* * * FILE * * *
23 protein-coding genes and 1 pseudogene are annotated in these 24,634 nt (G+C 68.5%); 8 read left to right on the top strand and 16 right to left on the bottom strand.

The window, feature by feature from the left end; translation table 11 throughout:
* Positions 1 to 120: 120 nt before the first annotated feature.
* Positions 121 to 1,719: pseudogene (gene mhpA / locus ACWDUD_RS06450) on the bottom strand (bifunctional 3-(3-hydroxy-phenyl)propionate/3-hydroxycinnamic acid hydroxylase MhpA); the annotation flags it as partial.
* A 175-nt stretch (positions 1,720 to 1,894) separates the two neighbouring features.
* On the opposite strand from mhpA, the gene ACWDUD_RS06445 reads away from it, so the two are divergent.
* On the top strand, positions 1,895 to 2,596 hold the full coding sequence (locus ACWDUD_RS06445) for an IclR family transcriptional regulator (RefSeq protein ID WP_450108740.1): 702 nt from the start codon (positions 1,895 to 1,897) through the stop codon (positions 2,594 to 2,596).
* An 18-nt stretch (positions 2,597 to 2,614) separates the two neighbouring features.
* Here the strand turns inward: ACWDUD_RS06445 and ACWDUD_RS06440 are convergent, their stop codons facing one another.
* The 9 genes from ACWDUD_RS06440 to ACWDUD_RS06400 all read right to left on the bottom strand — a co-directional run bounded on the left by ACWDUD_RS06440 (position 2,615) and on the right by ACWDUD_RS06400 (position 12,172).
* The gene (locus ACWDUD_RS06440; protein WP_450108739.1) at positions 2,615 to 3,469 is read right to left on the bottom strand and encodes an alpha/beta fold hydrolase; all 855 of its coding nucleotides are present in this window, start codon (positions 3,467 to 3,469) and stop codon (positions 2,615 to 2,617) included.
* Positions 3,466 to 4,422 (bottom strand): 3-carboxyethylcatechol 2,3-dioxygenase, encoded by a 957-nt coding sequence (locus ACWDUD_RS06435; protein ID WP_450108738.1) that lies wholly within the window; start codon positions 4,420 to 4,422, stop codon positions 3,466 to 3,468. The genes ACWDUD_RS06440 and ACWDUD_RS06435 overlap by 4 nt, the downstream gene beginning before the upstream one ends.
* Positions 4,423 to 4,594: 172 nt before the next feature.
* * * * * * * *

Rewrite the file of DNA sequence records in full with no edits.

23 protein-coding genes and 1 pseudogene are annotated in these 24,634 nt (G+C 68.5%); 8 read left to right on the top strand and 16 right to left on the bottom strand.

The window, feature by feature from the left end; translation table 11 throughout:
* Positions 1 to 120: 120 nt before the first annotated feature.
* Positions 121 to 1,719: pseudogene (gene mhpA / locus ACWDUD_RS06450) on the bottom strand (bifunctional 3-(3-hydroxy-phenyl)propionate/3-hydroxycinnamic acid hydroxylase MhpA); the annotation flags it as partial.
* A 175-nt stretch (positions 1,720 to 1,894) separates the two neighbouring features.
* On the opposite strand from mhpA, the gene ACWDUD_RS06445 reads away from it, so the two are divergent.
* On the top strand, positions 1,895 to 2,596 hold the full coding sequence (locus ACWDUD_RS06445) for an IclR family transcriptional regulator (RefSeq protein ID WP_450108740.1): 702 nt from the start codon (positions 1,895 to 1,897) through the stop codon (positions 2,594 to 2,596).
* An 18-nt stretch (positions 2,597 to 2,614) separates the two neighbouring features.
* Here the strand turns inward: ACWDUD_RS06445 and ACWDUD_RS06440 are convergent, their stop codons facing one another.
* The 9 genes from ACWDUD_RS06440 to ACWDUD_RS06400 all read right to left on the bottom strand — a co-directional run bounded on the left by ACWDUD_RS06440 (position 2,615) and on the right by ACWDUD_RS06400 (position 12,172).
* The gene (locus ACWDUD_RS06440; protein WP_450108739.1) at positions 2,615 to 3,469 is read right to left on the bottom strand and encodes an alpha/beta fold hydrolase; all 855 of its coding nucleotides are present in this window, start codon (positions 3,467 to 3,469) and stop codon (positions 2,615 to 2,617) included.
* Positions 3,466 to 4,422 (bottom strand): 3-carboxyethylcatechol 2,3-dioxygenase, encoded by a 957-nt coding sequence (locus ACWDUD_RS06435; protein ID WP_450108738.1) that lies wholly within the window; start codon positions 4,420 to 4,422, stop codon positions 3,466 to 3,468. The genes ACWDUD_RS06440 and ACWDUD_RS06435 overlap by 4 nt, the downstream gene beginning before the upstream one ends.
* Positions 4,423 to 4,594: 172 nt before the next feature.